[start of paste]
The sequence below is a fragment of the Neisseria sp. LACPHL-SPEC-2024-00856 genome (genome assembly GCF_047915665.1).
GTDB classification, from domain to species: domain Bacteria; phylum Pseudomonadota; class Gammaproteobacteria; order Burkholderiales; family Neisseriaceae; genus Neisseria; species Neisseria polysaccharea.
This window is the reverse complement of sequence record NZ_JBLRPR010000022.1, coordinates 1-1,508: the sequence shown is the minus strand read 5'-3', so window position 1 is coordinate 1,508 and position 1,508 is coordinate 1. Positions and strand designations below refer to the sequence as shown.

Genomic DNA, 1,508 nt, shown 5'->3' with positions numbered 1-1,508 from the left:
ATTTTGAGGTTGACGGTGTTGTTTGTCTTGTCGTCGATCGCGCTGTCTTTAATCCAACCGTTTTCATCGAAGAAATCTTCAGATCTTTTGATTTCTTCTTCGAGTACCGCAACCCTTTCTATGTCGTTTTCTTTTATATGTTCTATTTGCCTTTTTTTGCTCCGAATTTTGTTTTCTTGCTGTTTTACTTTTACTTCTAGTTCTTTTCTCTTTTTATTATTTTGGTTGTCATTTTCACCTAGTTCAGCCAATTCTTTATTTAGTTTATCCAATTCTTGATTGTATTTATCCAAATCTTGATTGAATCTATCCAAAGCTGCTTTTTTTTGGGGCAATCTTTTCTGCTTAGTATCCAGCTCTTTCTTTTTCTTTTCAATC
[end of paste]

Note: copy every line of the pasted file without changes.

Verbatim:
The sequence below is a fragment of the Neisseria sp. LACPHL-SPEC-2024-00856 genome (genome assembly GCF_047915665.1).
GTDB classification, from domain to species: domain Bacteria; phylum Pseudomonadota; class Gammaproteobacteria; order Burkholderiales; family Neisseriaceae; genus Neisseria; species Neisseria polysaccharea.
This window is the reverse complement of sequence record NZ_JBLRPR010000022.1, coordinates 1-1,508: the sequence shown is the minus strand read 5'-3', so window position 1 is coordinate 1,508 and position 1,508 is coordinate 1. Positions and strand designations below refer to the sequence as shown.

Genomic DNA, 1,508 nt, shown 5'->3' with positions numbered 1-1,508 from the left:
ATTTTGAGGTTGACGGTGTTGTTTGTCTTGTCGTCGATCGCGCTGTCTTTAATCCAACCGTTTTCATCGAAGAAATCTTCAGATCTTTTGATTTCTTCTTCGAGTACCGCAACCCTTTCTATGTCGTTTTCTTTTATATGTTCTATTTGCCTTTTTTTGCTCCGAATTTTGTTTTCTTGCTGTTTTACTTTTACTTCTAGTTCTTTTCTCTTTTTATTATTTTGGTTGTCATTTTCACCTAGTTCAGCCAATTCTTTATTTAGTTTATCCAATTCTTGATTGTATTTATCCAAATCTTGATTGAATCTATCCAAAGCTGCTTTTTTTTGGGGCAATCTTTTCTGCTTAGTATCCAGCTCTTTCTTTTTCTTTTCAATC